Re: Stainless steel brake lines


Gene
 

When I replaced my nylaflow lines I used -4 size aeroquip lines from a local hydraulics dealer. I measured very carefully using stiff rope from the caliper to the master cylinders and had pretty good luck. One side of the line can use the crimp fitting however the other end needs to use the removable fitting to allow you to install the line through the firewall. These latter fittings are cataloged at spruce for about 50 each although that is about what I paid at the shop for each line and fittings on each end of the line. Lines were in the neighborhood of 51".  

 I opened up the rear of the maingear bow and reglassed afterwards. Came out very nice.

 Only downside was that my existing COM antenna in the maingear bow was rendered almost useless as it is parallel to the metallic braided brake line and in very close proximity. If your friend has his antenna in the wingtips then all is good, if it's in the bow, I had to relocate mine to the aft side of the front seat using a new dipole I fabricated out of some baluns and copper ground strap...

 

 I'd actually concur with the IA in classifying the install with nylaflow limes as un airworthy. The original location of the master cylinders is on the hot side of the firewall and having unshielded plastic there for a critical system is really poor engineering in my opinion. Additionally the original Vari Eze plans had builders using plastic lines for the fuel system, some of those on the hot side of the firewall.. This was a big no no and I believe some inspectors refused to issue airworthiness certificates upon seeing this. There were revisions published in CPs to get rid of this.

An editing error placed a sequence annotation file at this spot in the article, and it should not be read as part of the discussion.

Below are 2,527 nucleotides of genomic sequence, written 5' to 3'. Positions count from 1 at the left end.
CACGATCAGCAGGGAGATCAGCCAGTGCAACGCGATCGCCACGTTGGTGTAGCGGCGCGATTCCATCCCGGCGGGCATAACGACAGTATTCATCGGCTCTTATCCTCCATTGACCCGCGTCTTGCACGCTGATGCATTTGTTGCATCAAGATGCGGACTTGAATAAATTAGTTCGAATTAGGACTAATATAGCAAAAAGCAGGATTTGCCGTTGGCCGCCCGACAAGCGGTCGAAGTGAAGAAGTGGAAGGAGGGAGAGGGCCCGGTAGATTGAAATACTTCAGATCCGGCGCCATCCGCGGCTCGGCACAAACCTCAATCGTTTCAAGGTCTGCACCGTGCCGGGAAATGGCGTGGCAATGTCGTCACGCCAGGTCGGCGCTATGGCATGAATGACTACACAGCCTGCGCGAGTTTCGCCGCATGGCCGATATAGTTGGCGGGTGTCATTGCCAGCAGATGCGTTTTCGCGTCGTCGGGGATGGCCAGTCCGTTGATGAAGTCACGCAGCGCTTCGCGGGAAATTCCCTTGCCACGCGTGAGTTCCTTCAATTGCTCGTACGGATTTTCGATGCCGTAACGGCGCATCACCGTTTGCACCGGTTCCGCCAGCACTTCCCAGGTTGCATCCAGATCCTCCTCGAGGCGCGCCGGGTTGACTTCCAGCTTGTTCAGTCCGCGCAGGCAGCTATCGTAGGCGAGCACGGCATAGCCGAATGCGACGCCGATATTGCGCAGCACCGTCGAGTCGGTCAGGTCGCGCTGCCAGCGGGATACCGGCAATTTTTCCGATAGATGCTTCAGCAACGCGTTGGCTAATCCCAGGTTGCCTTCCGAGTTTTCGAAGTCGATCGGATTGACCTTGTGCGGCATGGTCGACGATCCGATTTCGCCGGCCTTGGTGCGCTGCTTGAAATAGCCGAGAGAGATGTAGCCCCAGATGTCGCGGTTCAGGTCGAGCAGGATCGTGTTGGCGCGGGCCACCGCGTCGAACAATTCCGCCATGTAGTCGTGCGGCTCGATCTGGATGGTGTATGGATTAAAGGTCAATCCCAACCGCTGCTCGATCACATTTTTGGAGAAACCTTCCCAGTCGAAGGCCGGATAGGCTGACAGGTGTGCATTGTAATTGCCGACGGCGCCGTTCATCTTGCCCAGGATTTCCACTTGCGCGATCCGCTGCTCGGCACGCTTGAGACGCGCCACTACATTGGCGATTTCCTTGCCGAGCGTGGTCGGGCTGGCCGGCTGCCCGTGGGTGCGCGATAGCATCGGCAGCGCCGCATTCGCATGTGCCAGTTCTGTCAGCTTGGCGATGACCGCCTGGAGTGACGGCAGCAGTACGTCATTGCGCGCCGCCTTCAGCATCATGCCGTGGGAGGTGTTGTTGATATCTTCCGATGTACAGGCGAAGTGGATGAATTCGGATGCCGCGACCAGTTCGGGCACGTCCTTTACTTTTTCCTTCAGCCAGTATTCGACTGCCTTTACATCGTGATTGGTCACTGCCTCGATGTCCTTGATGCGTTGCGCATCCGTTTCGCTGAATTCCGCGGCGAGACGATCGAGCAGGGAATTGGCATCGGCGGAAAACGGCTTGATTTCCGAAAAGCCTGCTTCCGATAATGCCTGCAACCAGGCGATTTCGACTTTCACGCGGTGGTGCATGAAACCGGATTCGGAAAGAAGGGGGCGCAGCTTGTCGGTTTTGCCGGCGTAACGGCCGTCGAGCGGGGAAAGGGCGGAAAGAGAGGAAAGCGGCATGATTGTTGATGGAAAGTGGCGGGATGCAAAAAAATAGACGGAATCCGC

Lastly there were supposedly a number of brake failure in the early days caused by heat radiating from the brake discs on to the nylaflow lines and even ruining the bottom of the maingear bow. This happened with planes equipped with wheel pants. I have asbestos header tape safety wired around all of the leg that is inside my wheelpants as well as all of the exposed brake line. My fairing from the gear leg to the wheel pant has the very rear part removed so there is a ventilation effect without worrying about louvers, naca scoops, etc... 

My plane is not a hangar queen, I put from 100-150 hours/ year on her and these are mods that actually work in a flying aircraft and are airworthy.

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